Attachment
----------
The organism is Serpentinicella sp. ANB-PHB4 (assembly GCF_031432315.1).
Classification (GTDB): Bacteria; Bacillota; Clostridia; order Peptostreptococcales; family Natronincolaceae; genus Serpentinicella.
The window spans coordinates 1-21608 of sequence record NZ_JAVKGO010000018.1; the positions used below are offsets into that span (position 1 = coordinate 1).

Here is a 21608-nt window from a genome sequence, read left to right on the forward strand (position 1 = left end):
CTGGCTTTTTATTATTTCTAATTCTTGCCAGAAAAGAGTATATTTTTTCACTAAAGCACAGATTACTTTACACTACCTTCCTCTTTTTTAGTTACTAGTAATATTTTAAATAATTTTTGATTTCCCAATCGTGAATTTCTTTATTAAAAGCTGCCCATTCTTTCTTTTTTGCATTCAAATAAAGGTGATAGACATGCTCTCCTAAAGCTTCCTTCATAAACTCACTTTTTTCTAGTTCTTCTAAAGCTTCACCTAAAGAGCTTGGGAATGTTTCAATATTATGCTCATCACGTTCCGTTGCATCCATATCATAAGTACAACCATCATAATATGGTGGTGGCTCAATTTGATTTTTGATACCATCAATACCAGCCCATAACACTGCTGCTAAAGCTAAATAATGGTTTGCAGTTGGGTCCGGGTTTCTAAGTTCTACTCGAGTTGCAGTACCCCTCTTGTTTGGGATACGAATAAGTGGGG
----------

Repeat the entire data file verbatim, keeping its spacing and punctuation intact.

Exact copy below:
The organism is Serpentinicella sp. ANB-PHB4 (assembly GCF_031432315.1).
Classification (GTDB): Bacteria; Bacillota; Clostridia; order Peptostreptococcales; family Natronincolaceae; genus Serpentinicella.
The window spans coordinates 1-21608 of sequence record NZ_JAVKGO010000018.1; the positions used below are offsets into that span (position 1 = coordinate 1).

Here is a 21608-nt window from a genome sequence, read left to right on the forward strand (position 1 = left end):
CTGGCTTTTTATTATTTCTAATTCTTGCCAGAAAAGAGTATATTTTTTCACTAAAGCACAGATTACTTTACACTACCTTCCTCTTTTTTAGTTACTAGTAATATTTTAAATAATTTTTGATTTCCCAATCGTGAATTTCTTTATTAAAAGCTGCCCATTCTTTCTTTTTTGCATTCAAATAAAGGTGATAGACATGCTCTCCTAAAGCTTCCTTCATAAACTCACTTTTTTCTAGTTCTTCTAAAGCTTCACCTAAAGAGCTTGGGAATGTTTCAATATTATGCTCATCACGTTCCGTTGCATCCATATCATAAGTACAACCATCATAATATGGTGGTGGCTCAATTTGATTTTTGATACCATCAATACCAGCCCATAACACTGCTGCTAAAGCTAAATAATGGTTTGCAGTTGGGTCCGGGTTTCTAAGTTCTACTCGAGTTGCAGTACCCCTCTTGTTTGGGATACGAATAAGTGGGG